The first point of note is the intention for OSCR to publish the names of all charity Trustees in a publicly searchable register. While Trustees’ names could be redacted if there were security or safety reasons for doing so, the default position would be that all Trustees names would be published and linked to the charities on whose Board they sit. While transparency is ordinarily a good thing and something to be promoted within the sector, there are concerns about the practical implications of this. For example, some philanthropists may not necessarily welcome the public having access to details of the particular organisations they are involved with, nor that they have sufficient wealth in order to provide such generous donations. As such there is a concern that some grant giving charities may be negatively affected. While there are alternatives, for example donor advised funds, this could be a loss of revenue for the sector.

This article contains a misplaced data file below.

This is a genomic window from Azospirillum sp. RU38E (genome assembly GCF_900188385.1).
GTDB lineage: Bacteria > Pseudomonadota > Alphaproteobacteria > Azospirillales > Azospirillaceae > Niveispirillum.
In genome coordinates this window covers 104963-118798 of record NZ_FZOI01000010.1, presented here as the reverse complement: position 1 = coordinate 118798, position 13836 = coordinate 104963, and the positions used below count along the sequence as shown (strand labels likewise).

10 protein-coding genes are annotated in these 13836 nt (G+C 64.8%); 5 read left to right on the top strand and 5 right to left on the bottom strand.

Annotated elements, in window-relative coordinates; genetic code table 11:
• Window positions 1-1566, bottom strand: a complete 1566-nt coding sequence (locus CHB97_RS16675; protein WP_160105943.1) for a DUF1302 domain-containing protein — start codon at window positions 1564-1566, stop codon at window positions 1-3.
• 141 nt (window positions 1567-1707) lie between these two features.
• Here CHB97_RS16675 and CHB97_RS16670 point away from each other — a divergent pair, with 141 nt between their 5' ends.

Furthermore, these proposals may affect the recruitment of charity Trustees as it can be challenging to attract those with the requisite skills. Would Trustees be willing to join the Board of a charity that is struggling and requires assistance, if their name is going to be publicly associated with it, should it fail? While the spirit of the Bill is to encourage public faith in the sector, the practicalities are such that some Trustees may be discouraged, which may not be to the benefit of the public. It seems that the quest for transparency has outweighed this, however, an option would be for OSCR to hold details for all charity trustees to allow them to contact the trustees when appropriate rather than being open to public view and potential scrutiny.